Phototrophic sponges may be 'winners' on the Great Barrier Reef under future ocean conditions. Image: Holly Bennett
New research from Victoria University of Wellington and the Australian Institute of Marine Science (AIMS) suggests some sea sponge species are likely to go the distance in the face of global climate change.
The research examined the physiological responses of four Great Barrier Reef sponge species in response to both rising ocean acidification and seawater temperature.
It found that while all four species are sensitive to predicted ocean warming, this sensitivity reduces under ocean acidification for sponges who receive their nutrition from symbiotic microorganisms which get their energy from the sun.
The study was carried out by PhD student Holly Bennett, Associate Professor James Bell and Professor Simon Davy from Victoria’s School of Biological Sciences, alongside AIMS Principal Research Scientist Dr Nicole Webster.
“Our results show that some sponges may be able to deal with future predicted ocean conditions, making them future ‘winners’ under global climate change,” says Ms Bennett.
The study also found that early-life stages of sponges exhibited greater tolerance to ocean warming than their adult counterparts, which is likely to be crucial to the survival and adaptive capacity of some sponges.
“This finding is novel, with most studies demonstrating early-life stages of other organisms such as corals are more vulnerable than adults,” says Ms Bennett.
The physiological responses of four Great Barrier Reef sponges to ocean acidification and increased water temperature were examined. This research was conducted in the National Sea Simulator. Image: Holly Bennett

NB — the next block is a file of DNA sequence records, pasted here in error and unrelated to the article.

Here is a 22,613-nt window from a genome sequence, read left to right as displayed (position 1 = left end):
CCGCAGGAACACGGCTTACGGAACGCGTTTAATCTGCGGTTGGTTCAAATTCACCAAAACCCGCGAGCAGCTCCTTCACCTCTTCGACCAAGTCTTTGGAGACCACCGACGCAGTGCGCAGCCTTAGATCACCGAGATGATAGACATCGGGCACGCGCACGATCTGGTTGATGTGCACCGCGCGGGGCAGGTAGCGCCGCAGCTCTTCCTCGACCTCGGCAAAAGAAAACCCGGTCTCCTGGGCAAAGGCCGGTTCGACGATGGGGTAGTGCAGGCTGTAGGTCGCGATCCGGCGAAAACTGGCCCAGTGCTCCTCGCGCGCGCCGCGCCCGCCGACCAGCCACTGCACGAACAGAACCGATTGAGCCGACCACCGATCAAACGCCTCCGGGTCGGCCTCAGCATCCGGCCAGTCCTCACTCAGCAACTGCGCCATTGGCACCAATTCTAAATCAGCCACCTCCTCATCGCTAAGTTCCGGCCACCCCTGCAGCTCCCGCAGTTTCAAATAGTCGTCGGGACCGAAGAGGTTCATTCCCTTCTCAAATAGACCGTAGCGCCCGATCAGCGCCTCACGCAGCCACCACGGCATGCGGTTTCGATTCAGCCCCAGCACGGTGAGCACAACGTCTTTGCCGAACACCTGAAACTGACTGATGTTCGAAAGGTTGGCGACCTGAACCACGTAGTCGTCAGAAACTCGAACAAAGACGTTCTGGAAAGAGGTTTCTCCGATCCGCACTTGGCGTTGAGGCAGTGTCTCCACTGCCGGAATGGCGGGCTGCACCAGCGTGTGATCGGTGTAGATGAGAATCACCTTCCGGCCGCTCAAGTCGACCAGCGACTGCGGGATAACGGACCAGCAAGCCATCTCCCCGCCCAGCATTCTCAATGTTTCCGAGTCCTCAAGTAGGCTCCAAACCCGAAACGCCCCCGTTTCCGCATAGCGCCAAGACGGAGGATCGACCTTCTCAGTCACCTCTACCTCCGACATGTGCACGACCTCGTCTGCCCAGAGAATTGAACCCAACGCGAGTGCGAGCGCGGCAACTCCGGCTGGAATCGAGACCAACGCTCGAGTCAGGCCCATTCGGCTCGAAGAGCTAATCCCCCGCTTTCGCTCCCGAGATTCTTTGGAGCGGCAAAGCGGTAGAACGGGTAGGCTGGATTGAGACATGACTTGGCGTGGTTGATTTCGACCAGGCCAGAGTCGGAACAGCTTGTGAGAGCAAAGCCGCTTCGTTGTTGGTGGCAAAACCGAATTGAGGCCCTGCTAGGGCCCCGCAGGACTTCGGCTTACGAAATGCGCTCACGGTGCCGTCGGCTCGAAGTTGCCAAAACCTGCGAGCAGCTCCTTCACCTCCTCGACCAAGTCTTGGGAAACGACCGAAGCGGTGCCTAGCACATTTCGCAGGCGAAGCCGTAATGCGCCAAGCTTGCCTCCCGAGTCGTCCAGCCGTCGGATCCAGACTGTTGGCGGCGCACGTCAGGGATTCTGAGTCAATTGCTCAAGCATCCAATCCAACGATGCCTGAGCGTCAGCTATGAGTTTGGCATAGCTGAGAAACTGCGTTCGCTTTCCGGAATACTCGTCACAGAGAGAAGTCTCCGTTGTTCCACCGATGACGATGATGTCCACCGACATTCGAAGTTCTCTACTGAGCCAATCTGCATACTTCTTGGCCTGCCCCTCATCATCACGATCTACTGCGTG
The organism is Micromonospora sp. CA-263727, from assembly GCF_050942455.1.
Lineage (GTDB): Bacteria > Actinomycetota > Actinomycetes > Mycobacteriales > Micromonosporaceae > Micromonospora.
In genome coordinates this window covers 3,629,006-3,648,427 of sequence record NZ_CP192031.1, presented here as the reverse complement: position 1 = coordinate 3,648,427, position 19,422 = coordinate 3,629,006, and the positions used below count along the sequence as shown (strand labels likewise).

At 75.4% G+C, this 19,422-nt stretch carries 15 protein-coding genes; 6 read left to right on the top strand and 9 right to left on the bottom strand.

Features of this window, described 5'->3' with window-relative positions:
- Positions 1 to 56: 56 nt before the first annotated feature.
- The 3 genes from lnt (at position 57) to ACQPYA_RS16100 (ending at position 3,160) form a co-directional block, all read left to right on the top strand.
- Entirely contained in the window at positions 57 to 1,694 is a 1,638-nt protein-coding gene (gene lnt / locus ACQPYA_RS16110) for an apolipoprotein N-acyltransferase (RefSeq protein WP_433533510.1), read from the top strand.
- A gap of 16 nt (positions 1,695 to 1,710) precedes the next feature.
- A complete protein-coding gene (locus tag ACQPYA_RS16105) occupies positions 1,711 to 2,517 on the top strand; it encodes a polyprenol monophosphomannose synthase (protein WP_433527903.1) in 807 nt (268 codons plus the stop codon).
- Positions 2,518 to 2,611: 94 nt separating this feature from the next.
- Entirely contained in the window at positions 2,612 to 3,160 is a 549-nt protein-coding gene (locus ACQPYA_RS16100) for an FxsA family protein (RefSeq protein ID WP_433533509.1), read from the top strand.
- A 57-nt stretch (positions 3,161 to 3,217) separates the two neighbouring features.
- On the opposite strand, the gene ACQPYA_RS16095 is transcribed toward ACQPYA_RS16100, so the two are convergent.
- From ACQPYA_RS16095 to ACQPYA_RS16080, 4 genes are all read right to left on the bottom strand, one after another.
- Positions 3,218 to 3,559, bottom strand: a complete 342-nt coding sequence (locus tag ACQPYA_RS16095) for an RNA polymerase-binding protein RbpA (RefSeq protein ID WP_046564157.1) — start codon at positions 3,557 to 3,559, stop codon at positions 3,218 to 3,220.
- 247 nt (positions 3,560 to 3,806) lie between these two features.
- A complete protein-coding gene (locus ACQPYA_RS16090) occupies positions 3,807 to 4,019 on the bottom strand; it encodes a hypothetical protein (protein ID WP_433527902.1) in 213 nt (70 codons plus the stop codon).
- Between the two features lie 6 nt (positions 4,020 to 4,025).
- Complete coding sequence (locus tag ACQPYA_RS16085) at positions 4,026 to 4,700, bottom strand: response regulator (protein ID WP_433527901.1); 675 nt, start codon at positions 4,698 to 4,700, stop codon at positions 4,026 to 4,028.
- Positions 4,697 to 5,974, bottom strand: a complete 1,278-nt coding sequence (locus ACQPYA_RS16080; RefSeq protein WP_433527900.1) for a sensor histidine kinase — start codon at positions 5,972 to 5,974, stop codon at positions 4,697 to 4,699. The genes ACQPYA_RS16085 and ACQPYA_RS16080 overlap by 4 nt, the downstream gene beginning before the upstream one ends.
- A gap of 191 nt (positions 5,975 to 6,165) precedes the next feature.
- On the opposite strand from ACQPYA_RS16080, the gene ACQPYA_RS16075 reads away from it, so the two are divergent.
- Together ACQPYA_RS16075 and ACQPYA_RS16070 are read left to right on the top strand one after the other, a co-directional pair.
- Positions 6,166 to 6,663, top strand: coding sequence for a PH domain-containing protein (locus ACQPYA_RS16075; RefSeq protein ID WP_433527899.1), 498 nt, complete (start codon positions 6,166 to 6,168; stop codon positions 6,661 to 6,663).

Undertaken on the Great Barrier Reef, Ms Bennett used the cutting-edge facilities of the National Sea Simulator (SeaSim) to conduct the experiments. SeaSim enabled precise control of environmental conditions across a number of climate change scenarios over extended periods of time.
“Our research confirms the importance of studying the combined effects of ocean warming and acidification, and demonstrates the importance of examining the response of a species across different life-history stages when determining an organism’s overall response to environmental change.”
Associate Professor Bell, a lecturer in Marine Biology, says “This research provides us with a basis for understanding the likelihood of future coral-sponge regime shifts, and gives us an idea of how some future ecosystems might function.”
The study, published last month in high-ranking journal Global Change Biology, is part of a wider project led by Associate Professor Bell and Dr Webster, supported by the Marsden Fund Council from Government funding, managed by the Royal Society of New Zealand.
Ms Bennett will now be researching the relationships between sponges and their associated microorganisms and how these are affected by ocean warming and ocean acidification.
“This next stage of our research will provide us with a greater insight into the importance that sponge associated microorganisms have to sponge’s survival in a high carbon dioxide world.”
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